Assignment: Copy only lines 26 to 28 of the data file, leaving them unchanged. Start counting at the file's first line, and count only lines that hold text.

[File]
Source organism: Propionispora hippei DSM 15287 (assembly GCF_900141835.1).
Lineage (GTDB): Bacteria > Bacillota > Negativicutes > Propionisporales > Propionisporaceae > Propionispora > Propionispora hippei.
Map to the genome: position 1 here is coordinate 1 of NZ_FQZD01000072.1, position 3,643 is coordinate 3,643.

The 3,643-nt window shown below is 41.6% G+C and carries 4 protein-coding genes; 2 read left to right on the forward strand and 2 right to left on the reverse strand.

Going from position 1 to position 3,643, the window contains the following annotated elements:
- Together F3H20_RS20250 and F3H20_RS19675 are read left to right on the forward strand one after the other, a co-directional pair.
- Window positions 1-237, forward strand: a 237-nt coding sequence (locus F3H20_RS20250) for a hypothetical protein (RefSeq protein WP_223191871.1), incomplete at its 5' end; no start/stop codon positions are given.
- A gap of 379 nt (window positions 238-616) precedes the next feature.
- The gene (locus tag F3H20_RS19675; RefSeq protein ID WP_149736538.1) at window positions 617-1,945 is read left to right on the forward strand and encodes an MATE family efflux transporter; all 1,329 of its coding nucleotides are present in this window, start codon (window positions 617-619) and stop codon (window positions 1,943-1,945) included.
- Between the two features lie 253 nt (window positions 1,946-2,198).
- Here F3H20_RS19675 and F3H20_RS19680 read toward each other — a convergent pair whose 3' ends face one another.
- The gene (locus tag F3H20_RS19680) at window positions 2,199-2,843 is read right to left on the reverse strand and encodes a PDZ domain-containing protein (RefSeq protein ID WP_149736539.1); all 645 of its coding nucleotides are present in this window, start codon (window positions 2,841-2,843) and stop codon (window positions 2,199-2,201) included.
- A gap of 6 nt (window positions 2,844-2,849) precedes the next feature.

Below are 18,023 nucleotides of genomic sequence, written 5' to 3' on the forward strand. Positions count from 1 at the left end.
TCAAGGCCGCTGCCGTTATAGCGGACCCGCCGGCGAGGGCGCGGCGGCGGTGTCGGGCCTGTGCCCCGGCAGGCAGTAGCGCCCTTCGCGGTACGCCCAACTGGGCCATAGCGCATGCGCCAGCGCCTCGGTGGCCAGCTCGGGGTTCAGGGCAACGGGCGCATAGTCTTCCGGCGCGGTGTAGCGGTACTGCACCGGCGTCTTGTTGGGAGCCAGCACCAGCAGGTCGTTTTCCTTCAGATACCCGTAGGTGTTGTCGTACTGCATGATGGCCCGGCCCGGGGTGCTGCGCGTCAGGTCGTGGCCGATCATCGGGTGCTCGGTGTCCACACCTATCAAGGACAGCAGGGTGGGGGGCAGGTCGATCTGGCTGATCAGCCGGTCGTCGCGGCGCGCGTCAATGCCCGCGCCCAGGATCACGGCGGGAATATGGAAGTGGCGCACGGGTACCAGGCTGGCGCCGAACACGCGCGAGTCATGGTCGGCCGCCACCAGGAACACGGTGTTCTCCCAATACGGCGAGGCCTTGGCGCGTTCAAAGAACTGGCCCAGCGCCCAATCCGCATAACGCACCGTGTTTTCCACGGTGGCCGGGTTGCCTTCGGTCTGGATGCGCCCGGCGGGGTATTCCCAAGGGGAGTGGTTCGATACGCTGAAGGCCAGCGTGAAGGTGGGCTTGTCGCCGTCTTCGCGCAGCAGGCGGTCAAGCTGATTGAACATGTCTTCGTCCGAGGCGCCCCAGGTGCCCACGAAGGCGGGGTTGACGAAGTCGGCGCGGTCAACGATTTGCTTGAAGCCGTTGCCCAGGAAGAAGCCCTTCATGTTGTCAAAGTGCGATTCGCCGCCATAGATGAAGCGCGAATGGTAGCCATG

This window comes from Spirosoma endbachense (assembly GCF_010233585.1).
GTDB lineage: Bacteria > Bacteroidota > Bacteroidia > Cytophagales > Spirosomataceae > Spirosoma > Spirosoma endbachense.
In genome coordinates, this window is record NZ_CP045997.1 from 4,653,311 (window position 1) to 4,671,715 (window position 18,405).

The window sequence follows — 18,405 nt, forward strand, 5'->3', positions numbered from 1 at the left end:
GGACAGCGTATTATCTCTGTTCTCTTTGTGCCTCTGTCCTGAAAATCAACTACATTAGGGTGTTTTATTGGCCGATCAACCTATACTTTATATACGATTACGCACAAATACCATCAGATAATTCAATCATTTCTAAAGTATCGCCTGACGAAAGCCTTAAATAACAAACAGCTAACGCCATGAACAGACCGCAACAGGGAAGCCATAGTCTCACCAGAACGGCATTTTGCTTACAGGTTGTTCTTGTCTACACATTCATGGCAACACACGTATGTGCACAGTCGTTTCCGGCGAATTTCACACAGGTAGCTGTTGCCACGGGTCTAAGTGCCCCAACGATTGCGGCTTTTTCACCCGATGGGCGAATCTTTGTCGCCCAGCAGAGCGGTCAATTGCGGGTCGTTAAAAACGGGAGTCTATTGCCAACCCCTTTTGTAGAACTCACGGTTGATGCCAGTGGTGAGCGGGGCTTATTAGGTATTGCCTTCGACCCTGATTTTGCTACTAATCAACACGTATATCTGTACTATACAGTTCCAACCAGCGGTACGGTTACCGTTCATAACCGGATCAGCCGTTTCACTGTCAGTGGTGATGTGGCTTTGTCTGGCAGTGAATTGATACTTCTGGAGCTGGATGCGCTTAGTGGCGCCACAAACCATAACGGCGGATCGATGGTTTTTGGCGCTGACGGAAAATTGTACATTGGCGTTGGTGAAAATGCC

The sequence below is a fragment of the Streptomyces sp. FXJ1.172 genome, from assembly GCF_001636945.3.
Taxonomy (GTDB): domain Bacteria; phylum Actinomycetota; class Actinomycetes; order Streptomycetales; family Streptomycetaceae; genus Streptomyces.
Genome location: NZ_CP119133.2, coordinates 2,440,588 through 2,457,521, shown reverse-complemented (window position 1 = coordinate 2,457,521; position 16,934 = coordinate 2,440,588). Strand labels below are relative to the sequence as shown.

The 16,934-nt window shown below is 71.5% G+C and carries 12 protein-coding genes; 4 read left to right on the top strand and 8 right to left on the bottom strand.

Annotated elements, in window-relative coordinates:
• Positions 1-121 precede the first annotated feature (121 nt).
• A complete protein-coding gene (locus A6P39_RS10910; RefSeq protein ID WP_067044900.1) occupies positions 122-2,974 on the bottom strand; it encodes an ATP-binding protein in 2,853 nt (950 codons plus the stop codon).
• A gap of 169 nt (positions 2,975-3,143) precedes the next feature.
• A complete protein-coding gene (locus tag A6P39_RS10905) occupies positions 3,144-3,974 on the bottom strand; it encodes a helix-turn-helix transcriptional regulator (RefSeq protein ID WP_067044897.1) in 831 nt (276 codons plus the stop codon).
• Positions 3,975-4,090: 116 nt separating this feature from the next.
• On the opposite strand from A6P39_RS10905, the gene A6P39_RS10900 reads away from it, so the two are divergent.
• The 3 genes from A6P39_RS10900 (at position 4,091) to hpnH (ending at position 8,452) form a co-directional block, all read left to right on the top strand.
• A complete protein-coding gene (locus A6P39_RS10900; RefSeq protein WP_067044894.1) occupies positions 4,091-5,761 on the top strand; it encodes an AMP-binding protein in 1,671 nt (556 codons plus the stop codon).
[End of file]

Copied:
• Positions 1-121 precede the first annotated feature (121 nt).
• A complete protein-coding gene (locus A6P39_RS10910; RefSeq protein ID WP_067044900.1) occupies positions 122-2,974 on the bottom strand; it encodes an ATP-binding protein in 2,853 nt (950 codons plus the stop codon).
• A gap of 169 nt (positions 2,975-3,143) precedes the next feature.